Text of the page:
Who's Investing in Ed-Tech?: Tech Investors and Their Education Portfolios
Ottway Ducard stashed this in education
The more likely exit for ed-tech startups once that investment clock starts ticking is acquisition. But as Business Insider noted with slight exaggeration this year, there are problems there too. “There are a million education startups and no one to acquire them.” BI points to Pearson, McGraw-Hill, Apollo Group (owners of the University of Phoenix), Apple, Texas Instruments, Devry, and The Washington Post (a.k.a. Kaplan), News Corp, and Google as possible buyers for the latest crop of new ed-tech startups.
One interesting thing to note with the list of investors above: many of the most prominent venture capital firms do not currently have a deep education portfolio. Indeed, if you visit their websites, you’ll find that they have special pages dedicated to other sectors, such as biotech or cleantech, but no mention of the education vertical. I think that’s a reflection of how recent their (renewed) interest is in ed-tech as a potentially profitable investment.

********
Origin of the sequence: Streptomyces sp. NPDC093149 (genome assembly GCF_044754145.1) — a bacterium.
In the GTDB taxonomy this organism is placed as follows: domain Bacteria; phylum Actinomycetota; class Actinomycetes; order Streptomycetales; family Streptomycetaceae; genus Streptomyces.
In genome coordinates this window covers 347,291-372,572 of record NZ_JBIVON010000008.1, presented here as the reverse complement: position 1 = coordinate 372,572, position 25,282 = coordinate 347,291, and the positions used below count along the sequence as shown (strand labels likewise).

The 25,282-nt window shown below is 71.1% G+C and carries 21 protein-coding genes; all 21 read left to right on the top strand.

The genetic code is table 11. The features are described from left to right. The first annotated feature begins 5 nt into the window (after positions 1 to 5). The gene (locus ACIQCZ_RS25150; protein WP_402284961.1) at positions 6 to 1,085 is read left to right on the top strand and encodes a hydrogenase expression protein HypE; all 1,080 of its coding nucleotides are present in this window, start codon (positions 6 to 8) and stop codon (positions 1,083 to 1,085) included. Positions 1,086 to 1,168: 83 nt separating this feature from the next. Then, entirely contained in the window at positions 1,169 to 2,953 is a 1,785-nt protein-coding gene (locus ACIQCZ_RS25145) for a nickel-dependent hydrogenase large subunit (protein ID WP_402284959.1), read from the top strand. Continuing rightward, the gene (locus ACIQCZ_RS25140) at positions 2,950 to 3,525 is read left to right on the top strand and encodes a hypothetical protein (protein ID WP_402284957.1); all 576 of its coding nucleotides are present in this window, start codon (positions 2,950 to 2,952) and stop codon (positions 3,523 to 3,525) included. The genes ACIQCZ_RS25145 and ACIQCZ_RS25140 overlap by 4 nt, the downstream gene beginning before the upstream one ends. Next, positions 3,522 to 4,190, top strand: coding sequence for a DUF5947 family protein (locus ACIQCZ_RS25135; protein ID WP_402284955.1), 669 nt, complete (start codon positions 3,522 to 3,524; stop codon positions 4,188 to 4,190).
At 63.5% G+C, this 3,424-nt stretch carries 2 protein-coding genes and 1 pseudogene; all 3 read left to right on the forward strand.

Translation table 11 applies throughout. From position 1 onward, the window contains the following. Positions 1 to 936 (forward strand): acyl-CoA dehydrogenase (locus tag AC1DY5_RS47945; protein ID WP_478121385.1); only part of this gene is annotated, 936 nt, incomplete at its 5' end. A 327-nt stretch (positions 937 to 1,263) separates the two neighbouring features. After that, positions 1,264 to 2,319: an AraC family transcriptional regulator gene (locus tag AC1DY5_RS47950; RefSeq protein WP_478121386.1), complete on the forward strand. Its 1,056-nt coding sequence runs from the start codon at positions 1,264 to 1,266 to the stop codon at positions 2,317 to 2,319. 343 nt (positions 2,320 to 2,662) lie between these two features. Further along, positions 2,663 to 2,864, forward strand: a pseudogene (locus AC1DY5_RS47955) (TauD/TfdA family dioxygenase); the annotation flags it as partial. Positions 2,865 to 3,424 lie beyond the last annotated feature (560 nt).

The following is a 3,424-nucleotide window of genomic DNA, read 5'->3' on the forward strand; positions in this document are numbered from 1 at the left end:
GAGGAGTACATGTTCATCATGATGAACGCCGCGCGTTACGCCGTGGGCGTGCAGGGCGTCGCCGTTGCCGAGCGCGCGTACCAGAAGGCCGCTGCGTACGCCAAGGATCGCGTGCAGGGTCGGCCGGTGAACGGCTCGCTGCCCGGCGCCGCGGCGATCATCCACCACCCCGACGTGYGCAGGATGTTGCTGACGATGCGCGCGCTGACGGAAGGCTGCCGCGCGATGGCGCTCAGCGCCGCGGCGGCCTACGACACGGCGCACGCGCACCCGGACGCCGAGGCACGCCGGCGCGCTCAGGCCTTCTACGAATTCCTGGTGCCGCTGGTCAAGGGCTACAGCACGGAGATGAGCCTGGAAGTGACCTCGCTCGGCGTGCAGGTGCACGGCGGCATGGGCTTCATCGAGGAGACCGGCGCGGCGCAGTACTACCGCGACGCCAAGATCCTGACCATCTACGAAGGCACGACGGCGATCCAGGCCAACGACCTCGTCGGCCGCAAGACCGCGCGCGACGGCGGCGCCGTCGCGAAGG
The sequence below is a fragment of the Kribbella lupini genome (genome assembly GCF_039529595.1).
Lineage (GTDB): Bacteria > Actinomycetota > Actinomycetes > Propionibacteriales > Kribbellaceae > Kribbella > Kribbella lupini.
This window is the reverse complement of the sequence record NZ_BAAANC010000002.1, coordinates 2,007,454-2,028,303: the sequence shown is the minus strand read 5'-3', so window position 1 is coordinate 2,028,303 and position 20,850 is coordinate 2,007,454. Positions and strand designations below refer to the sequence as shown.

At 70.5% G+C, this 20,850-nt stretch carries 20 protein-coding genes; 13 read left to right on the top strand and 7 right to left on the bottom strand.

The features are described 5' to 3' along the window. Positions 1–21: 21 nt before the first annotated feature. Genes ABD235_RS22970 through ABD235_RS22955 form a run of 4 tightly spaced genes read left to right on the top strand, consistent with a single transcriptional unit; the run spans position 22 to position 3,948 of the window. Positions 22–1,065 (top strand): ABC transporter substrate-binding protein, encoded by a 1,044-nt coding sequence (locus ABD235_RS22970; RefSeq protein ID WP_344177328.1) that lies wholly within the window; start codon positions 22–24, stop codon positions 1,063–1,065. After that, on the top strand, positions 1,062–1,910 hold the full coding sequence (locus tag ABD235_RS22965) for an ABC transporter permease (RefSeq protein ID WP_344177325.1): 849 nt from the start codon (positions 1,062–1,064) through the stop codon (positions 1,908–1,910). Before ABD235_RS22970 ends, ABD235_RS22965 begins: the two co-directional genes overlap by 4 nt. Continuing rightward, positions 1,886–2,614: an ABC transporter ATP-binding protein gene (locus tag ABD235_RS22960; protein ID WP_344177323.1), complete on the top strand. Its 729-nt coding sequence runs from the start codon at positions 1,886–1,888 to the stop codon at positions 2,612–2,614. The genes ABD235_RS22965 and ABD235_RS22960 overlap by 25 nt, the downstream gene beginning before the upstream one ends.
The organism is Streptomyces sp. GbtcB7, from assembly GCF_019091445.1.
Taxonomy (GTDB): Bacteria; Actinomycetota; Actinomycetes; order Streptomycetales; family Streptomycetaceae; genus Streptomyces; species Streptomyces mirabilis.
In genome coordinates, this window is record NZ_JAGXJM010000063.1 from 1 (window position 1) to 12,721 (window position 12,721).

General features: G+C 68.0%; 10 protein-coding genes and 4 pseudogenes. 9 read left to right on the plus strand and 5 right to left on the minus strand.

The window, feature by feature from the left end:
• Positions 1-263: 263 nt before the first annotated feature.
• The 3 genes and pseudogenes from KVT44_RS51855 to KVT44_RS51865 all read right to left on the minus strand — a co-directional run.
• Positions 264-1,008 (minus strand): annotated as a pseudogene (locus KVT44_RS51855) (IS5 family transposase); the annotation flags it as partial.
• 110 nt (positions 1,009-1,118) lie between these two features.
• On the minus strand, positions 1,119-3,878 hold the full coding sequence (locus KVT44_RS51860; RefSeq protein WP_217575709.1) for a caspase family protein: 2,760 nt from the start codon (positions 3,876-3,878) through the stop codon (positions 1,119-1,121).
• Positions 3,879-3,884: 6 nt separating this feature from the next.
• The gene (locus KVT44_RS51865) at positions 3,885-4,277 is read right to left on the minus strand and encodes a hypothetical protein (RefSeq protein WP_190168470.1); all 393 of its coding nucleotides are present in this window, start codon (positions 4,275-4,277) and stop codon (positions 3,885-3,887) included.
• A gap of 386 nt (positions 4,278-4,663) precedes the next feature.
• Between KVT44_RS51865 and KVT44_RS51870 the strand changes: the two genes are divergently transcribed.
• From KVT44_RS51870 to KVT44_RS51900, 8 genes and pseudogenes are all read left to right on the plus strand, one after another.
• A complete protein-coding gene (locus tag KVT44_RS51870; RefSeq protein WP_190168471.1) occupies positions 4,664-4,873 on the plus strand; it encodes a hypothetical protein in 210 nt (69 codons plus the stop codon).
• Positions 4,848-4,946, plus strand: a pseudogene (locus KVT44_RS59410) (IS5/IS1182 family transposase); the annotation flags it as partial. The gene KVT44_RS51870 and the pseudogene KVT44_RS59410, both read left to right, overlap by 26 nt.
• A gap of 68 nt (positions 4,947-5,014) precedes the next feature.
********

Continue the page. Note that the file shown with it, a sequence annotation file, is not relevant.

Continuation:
The lack of depth and expertise among some of these VC firms also means that those with more of an education focus are likely to be the leaders in the early rounds of funding, with other firms then following on in later rounds. That gives enormous power and influence to Pearson-backed Learn Capital and to charter-school focused NewSchools Venture Fund in particular in establishing who gets out of the gate with strong seed funding.